David Plantier - Chief Flight Instructor

Western Air Flight Academy - KBJC

Flight Instructor: CFI, CFII, MEI
Certificates Held: Airline Transport Pilot Multi Engine Land, Commercial Single Engine Land, Commercial Multi Engine Land, Instrument Rated
Education: B.S. Criminal Justice and Psychology, Saint Anselm College, NH; Numerous military, law enforcement, firefighting career and advanced education courses and credentials
David Plantier is the Chief Flight Instructor for Western Air Flight Academy.  When Dave was 13 years old, he wrote a list of all the things he wanted to do, and he has been nibbling away at that list for the better part of 50 years. There were 133 items on that list; among them, Number 13: “Become an Airline Pilot and land a big jet” and Number 60: “Become a teacher.”
A 12,000 hour pilot now, he is still a passionate participant and advocate of both aviation and vocational education.  He has spent the last 10 years of his great adventure consulting and teaching in aviation high school and collegiate flight programs in the Northeast. And though he has almost completed that childhood list, he is determined to continue to work on Number 35: “Do something important for people.” as a member of the WAFA team.

5 useful questions to ask an instructor:

Why did you become a flight instructor?
Regardless of the answer, the way an instructor talks about why they fly is what is important. Look for someone that is excited by teaching. They should have a genuine interest in giving others the gift of flight.

How long have you been flight instructing?
Some Instructors have thousands of hours under their belts and have been flight instructing for their entire careers. Others have a few hundred and are just beginning. A seasoned instructor will have a lot of experience but may have a set teaching style. A freshly minted instructor has less aircraft time but is able to relate to common learning obstacles, having undergone their own flight training in the not too distant past. There are advantages to both types of instructor.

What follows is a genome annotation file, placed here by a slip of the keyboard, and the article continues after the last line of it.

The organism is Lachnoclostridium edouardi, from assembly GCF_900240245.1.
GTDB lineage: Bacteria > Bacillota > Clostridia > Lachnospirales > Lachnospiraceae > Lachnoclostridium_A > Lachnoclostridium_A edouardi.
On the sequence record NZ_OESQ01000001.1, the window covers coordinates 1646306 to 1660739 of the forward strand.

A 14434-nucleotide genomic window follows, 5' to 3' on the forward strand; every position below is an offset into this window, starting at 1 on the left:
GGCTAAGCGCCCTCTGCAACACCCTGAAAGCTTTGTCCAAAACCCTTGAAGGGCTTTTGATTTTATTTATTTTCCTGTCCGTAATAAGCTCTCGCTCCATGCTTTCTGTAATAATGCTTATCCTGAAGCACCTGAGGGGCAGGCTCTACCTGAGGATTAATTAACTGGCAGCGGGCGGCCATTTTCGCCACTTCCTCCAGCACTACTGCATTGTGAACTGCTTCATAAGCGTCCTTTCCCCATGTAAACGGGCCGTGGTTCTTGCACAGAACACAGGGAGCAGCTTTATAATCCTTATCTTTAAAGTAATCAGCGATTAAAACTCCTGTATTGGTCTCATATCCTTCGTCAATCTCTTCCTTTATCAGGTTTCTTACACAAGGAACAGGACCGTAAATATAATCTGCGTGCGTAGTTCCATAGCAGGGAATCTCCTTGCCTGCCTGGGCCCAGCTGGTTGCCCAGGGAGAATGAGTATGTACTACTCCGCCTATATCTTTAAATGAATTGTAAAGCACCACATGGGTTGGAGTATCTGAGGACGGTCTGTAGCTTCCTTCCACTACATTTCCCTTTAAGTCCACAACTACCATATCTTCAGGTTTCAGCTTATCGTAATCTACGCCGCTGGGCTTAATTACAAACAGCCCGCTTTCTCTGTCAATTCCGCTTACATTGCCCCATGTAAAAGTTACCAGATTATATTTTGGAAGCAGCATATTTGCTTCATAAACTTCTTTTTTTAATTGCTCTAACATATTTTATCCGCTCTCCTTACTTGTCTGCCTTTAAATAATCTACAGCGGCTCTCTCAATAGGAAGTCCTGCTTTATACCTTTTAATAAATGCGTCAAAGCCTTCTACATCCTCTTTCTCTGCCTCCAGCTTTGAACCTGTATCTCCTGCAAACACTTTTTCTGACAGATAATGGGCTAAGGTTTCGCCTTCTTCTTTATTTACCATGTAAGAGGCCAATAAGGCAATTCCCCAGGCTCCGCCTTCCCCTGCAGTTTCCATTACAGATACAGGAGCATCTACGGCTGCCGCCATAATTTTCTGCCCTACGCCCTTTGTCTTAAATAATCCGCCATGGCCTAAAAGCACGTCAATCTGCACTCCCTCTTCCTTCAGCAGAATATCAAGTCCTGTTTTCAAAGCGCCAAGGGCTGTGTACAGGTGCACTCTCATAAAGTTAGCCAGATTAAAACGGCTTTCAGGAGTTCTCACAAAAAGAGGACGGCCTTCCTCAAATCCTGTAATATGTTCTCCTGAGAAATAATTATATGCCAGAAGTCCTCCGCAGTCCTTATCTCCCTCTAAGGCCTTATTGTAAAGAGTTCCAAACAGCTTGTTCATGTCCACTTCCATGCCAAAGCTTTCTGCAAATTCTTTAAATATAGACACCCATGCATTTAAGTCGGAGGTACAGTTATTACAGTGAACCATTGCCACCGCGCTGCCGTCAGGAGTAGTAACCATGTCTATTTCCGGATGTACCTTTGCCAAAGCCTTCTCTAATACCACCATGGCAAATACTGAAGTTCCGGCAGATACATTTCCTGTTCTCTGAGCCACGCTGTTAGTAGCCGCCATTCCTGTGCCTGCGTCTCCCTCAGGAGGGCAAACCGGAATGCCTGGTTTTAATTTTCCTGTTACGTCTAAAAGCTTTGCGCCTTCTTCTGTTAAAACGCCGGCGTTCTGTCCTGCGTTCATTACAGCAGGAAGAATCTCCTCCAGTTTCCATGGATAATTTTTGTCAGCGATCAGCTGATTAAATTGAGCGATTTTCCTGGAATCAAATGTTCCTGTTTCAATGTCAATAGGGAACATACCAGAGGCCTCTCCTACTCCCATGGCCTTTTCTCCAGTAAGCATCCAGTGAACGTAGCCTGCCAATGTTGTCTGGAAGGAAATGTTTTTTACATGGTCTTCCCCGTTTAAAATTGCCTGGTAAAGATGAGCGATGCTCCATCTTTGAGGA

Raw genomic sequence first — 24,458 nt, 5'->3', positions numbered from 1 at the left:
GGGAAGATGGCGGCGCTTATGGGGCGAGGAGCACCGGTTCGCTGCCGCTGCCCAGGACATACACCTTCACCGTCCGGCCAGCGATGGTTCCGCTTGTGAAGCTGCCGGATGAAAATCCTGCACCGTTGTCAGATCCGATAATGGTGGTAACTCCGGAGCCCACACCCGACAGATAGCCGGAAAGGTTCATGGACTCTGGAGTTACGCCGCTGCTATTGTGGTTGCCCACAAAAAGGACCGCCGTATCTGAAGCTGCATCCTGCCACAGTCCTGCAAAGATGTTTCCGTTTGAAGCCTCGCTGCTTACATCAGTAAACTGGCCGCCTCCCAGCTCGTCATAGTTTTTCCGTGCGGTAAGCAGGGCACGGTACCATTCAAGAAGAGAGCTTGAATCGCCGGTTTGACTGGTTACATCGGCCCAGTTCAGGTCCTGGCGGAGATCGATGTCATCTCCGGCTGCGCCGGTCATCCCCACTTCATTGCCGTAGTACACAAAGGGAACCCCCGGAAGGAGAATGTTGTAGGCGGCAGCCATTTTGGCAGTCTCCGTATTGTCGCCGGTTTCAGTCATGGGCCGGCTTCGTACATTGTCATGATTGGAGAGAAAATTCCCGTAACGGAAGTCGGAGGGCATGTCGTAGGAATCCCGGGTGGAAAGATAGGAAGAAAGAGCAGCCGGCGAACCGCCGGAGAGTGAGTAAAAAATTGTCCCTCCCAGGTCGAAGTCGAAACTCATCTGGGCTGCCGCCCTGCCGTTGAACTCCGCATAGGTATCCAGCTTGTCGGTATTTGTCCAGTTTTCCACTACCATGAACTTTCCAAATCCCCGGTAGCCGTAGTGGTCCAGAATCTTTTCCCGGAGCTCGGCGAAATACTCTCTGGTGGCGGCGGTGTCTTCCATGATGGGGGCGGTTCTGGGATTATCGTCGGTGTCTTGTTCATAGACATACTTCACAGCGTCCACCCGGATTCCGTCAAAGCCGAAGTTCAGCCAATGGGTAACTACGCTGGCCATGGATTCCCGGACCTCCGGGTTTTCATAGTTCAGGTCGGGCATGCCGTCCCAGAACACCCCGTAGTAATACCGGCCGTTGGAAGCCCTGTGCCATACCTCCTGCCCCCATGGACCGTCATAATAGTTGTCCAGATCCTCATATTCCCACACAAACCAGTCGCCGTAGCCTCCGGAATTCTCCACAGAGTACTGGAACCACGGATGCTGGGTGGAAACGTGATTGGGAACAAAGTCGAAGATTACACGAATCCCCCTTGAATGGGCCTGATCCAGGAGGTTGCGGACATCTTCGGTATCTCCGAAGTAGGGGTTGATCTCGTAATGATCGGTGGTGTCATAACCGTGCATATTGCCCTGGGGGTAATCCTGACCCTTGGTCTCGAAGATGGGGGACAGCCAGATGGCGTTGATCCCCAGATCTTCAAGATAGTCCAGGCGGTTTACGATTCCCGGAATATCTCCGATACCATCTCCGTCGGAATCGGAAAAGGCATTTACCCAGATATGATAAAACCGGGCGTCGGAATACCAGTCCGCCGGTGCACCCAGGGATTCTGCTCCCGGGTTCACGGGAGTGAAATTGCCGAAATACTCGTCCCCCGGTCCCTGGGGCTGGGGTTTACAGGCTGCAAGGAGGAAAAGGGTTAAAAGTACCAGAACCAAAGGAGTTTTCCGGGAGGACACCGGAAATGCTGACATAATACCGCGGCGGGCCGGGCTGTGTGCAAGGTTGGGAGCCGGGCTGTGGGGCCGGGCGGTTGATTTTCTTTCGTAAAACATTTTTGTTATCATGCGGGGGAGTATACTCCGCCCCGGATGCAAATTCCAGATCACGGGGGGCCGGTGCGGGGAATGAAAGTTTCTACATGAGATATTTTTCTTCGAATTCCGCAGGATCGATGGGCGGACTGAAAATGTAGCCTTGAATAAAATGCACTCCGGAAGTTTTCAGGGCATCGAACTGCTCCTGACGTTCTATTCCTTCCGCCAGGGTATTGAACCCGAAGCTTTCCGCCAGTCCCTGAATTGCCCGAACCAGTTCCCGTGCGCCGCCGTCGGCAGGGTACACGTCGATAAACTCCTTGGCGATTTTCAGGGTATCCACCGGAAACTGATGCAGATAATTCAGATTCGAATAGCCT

How do you keep track of your student’s progress?
Using a syllabus is essential so that both student and instructor can track progress and milestones so make sure your instructor uses one. Talk to other students and ask them what kind of reading their doing, what books they’re using and the type of homework they’re getting. There should ALWAYS have some type of “homework” assignment at the end of each lesson.

What is your availability?
Some instructors are part-time and work separate jobs during the week. Others are full-time, but may want to have personal and family time on the weekends. Find an instructor with compatible availability. Flying at least twice a week is the best way to progress quickly through accomplishments with less effort and less overall costs. Choosing an instructor that is able to fly on the same schedule helps to keep flight training on a consistent path.

I’ve heard people talk about “stalling an airplane.” Can you tell me what it means?
This is a classic question. Regardless of knowing what an “aircraft stall” is or not, how an instructor explains this concept will give great insight into how they can explain concepts. Are they patient? Do they use simple terminology that is easy to understand? Do they ask questions to make sure their student understands, or do they over simplify to brush off the question? Find an instructor whose instructing style is a good match.